The 100.00% point in each graph is the score or time obtained by the i7 2600K at stock. Every other result is expressed as a percentage of that result. For scored benchmarks, above 100% means the score was better than the stock i7 2600K result and below means it was worse. For timed benchmarks, below 100% means the time was faster (better) and above means it was slower (worse).

In parenthesis below the benchmark name inside the graphs, you will see what the benchmark measures (i.e. seconds, scored, MIPS, etc) as well as whether a higher or lower percentage is better.  The actual scores / times are displayed in tables below the graphs.

Benchmark Results

Up first, we’ll explore some real-world productivity benchmarks.

Rendering Performance

Cinebench is a solid rendering benchmark. R10 isn’t quite as precise as R11.5 with some variation between runs but it’s still a good tool to show rendering comparisons.

Cinebench R10

Cinebench R10

Cinebench R11.5

Cinebench R11.5

Cinebench R10 and Cinebench R11.5
Processor R10 R11.5
Phenom II x4 965 14090 4.04
x4 965 @ 4GHz 16268 4.67
Phenom II x6 1100T 19014 5.89
x6 1100T @4GHz 22779 7.05
i5 655K 10076 2.67
i5 655k @ 4.5GHz 14024 3.76
i7 870 18547 5.49
i7 870 @ 4GHz 23260 6.85
W3570 @ 4.3GHz 25192 7.46
i7 2600K 23120 6.92
i7 2600K @ 4.3GHz 28817 8.54

What a comparison it is, too! Overclocked, the 2600K trounces the X58-based competition by over 15%. At stock it performs equally as good as the overclocked i7 870 and overclocked 1100T. This is what you call starting off on the right foot.

PoV Ray is a new addition to the rendering suite. As this was a late addition not all CPUs made it into this comparison.

PoV Ray 3.7 Beta 40

PoV Ray 3.7 Beta 40

PoV Ray 3.7 beta 40
Processor PPS
Phenom II x6 1100T 4887.10
x6 1100T @4GHz 5934.89
i7 870 4271.19
i7 870 @ 4GHz 5353.26
i7 2600K 5447.37
i7 2600K @ 4.3GHz 6597.64

Same story, different bench. This thing renders like mad compared to its predecessor. The 1100T performed more admirably this time when overclocked but still can’t touch the 2600K when it raises the bar.

File Compression

One more real world test and we’ll move on. Compression is important to any computer user, and with files/programs growing as quickly as they are, compression and decompression are an every day fact of life. No one wants to sit around and wait while their processor, well, processes. Like PoV Ray, this was the other late addition and doesn’t have all CPUs featured.

7zip Compression Benchmark

7zip Compression Benchmark

7-zip Compression Bench
Processor MIPS
Phenom II x6 1100T 18239
x6 1100T @4GHz 22472
i7 870 18420
i7 870 @ 4GHz 23344
i7 2600K 20684
i7 2600K @ 4.3GHz 24868

Rendering it is not; with stock results being out-paced by the overclocked Thuban and Lynnfield. It still walks away handily by 12% and 8%, respectively when overclocked.

3D Performance

Real world is important considering that’s how most of us use our computers, but for a lot of us it’s not as fun as benchmarking! So let’s get on with it. First up, 3D benches starting with 3DMark Vantage.

3DMark Vantage - Total Score

3DMark Vantage - Total Score

3DMark Vantage - CPU Only

3DMark Vantage - CPU Only

3DMark Vantage
Processor Total Score Processor CPU Score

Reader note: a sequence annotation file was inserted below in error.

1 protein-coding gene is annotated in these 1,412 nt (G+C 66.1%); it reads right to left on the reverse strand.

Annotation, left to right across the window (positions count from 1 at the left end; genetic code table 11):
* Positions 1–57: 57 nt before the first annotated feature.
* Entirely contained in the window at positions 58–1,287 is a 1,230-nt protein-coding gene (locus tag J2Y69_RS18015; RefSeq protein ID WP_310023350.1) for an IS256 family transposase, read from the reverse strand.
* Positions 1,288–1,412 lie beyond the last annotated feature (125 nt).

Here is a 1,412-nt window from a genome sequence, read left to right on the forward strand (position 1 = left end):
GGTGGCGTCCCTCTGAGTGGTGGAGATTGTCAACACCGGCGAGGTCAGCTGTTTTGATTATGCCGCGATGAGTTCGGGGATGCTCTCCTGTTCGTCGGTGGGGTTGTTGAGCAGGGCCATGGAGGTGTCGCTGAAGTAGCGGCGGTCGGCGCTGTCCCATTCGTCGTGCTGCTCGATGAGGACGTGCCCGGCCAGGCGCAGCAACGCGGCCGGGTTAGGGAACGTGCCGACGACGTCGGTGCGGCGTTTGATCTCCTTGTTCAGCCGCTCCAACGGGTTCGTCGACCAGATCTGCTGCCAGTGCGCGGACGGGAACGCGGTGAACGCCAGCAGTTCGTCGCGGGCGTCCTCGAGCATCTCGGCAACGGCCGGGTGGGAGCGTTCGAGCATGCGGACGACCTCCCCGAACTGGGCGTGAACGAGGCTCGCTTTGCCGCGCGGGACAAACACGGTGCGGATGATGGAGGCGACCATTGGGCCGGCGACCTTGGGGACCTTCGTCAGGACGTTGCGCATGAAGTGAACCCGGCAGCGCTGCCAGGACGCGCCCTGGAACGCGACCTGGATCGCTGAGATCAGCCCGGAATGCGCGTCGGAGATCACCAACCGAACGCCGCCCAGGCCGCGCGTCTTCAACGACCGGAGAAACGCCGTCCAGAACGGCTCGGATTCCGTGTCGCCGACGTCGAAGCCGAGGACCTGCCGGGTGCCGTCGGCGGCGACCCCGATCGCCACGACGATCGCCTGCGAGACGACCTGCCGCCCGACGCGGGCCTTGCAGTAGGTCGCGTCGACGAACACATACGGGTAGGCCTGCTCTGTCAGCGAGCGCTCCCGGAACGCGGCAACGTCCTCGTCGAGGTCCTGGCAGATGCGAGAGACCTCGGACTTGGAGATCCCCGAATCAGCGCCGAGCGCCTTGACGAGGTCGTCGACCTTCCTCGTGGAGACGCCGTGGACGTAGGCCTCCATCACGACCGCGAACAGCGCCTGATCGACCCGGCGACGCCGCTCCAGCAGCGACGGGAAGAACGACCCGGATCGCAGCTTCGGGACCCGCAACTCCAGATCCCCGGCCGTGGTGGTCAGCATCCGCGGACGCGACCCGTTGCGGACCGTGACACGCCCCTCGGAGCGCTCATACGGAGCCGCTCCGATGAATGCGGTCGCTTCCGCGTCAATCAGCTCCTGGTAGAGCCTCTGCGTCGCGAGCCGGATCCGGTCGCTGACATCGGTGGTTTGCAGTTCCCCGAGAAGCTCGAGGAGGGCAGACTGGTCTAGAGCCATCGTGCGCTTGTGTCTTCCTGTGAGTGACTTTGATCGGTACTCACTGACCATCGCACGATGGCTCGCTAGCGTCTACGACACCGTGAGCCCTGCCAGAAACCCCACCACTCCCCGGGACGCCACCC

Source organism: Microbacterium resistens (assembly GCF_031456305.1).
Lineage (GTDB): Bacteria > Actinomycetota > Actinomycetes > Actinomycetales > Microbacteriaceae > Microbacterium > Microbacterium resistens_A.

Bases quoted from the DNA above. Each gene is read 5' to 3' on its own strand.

Phenom II x4 965 15621 Phenom II x4 965 11692
x4 965 @ 4GHz 16791 x4 965 @ 4GHz 13595
Phenom II x6 1100T 17462 Phenom II x6 1100T 17021
x6 1100T @4GHz 18891 x6 1100T @4GHz 20350
i5 655K 14688 i5 655K 9252
i5 655k @ 4.5GHz 17336 i5 655k @ 4.5GHz 12725
i7 870 @ 4GHz 20988 i7 870 19864
i7 2600K 20348 i7 870 @ 4GHz 24613
i7 2600K @ 4.3GHz 21494 W3570 @ 4.3GHz 26616
i7 2600K 23781
i7 2600K @ 4.3GHz 29236

Yet again it beats out every competitor. Only the overclocked i7 870 and W3570 beat the 2600K at stock. Overclocked, Sandy Bridge beats everything. Clock for clock, it scored 11% over the X58-based competition’s CPU score.  The Thuban didn’t stand a chance.

3DMark06 - Total Score

3DMark06 - Total Score

3DMark06 - CPU Only

3DMark06 - CPU Only

3DMark06
Processor Total Score Processor CPU Score
Phenom II x4 965 18920 Phenom II x4 965 4768
x4 965 @ 4GHz 21405 x4 965 @ 4GHz 5475
Phenom II x6 1100T 20470 Phenom II x6 1100T 5978
x6 1100T @4GHz 22864 x6 1100T @4GHz 7041
i5 655K 17322 i5 655K 3367
i5 655k @ 4.5GHz 22773 i5 655k @ 4.5GHz 4668
i7 870 @ 4GHz 24380 i7 870 5440
i7 2600K 24394 i7 870 @ 4GHz 6479
i7 2600K @ 4.3GHz 27847 W3570 @ 4.3GHz 7501
i7 2600K 6707
i7 2600K @ 4.3GHz 8197

The results of 3DMark06 are very similar, but with the overclocked 1100T trading places with the overclocked i7 870. Again, the overclocked 2600K beats the W3570′s CPU score by 11%.

2D Performance

Pifast is a fun 2D bench. It’s quick and it tends to complete runs around the same clocks as SuperPi 1M.

PiFast

PiFast

PiFast
Processor Seconds
Phenom II x4 965 25.62
x4 965 @ 4GHz 22.23
Phenom II x6 1090T 24.42
x6 10900T @4GHz 21.99
i5 655K 27.89
655k @ 4.5GHz 20.63
i7 870 24.77
i7 870 @ 4GHz 21.82
W3570 @ 4.3GHz 19.82
i7 2600K 19.87
i7 2600K @ 4.3GHz 17.02

Talk about a strong performance! The only thing that beats the 2600K at stock is the overclocked W3570, and even then only by 0.25%. After being overclocked it simply trounces the competition.

SuperPi 1M

SuperPi 1M

SuperPi 32M

SuperPi 32M

SuperPi
Processor SuperPi 1M Processor SuperPi 32M
Phenom II x4 965 20.322 Phenom II x4 965 20:07.603
x4 965 @ 4GHz 17.441 x4 965 @ 4GHz 17:37.260
Phenom II x6 1100T 18.861 Phenom II x6 1100T 18:50.128
x6 1100T @4GHz 17.250 x6 1100T @4GHz 17:06.291
i5 655K 13.104 i5 655K 12:36.063
655k @ 4.5GHz 9.344 655k @ 4.5GHz 9:25.515
i7 870 12.063 i7 870 10:41.453
i7 870 @ 4GHz 10.477 i7 870 @ 4GHz 9:21.789
W3570 @ 4.3GHz 9.500 W3570 @ 4.3GHz 8:42.320
i7 2600K 10.041 i7 2600K 9:05.741
i7 2600K @ 4.3GHz 8.595 i7 2600K @ 4.3GHz 7:57.736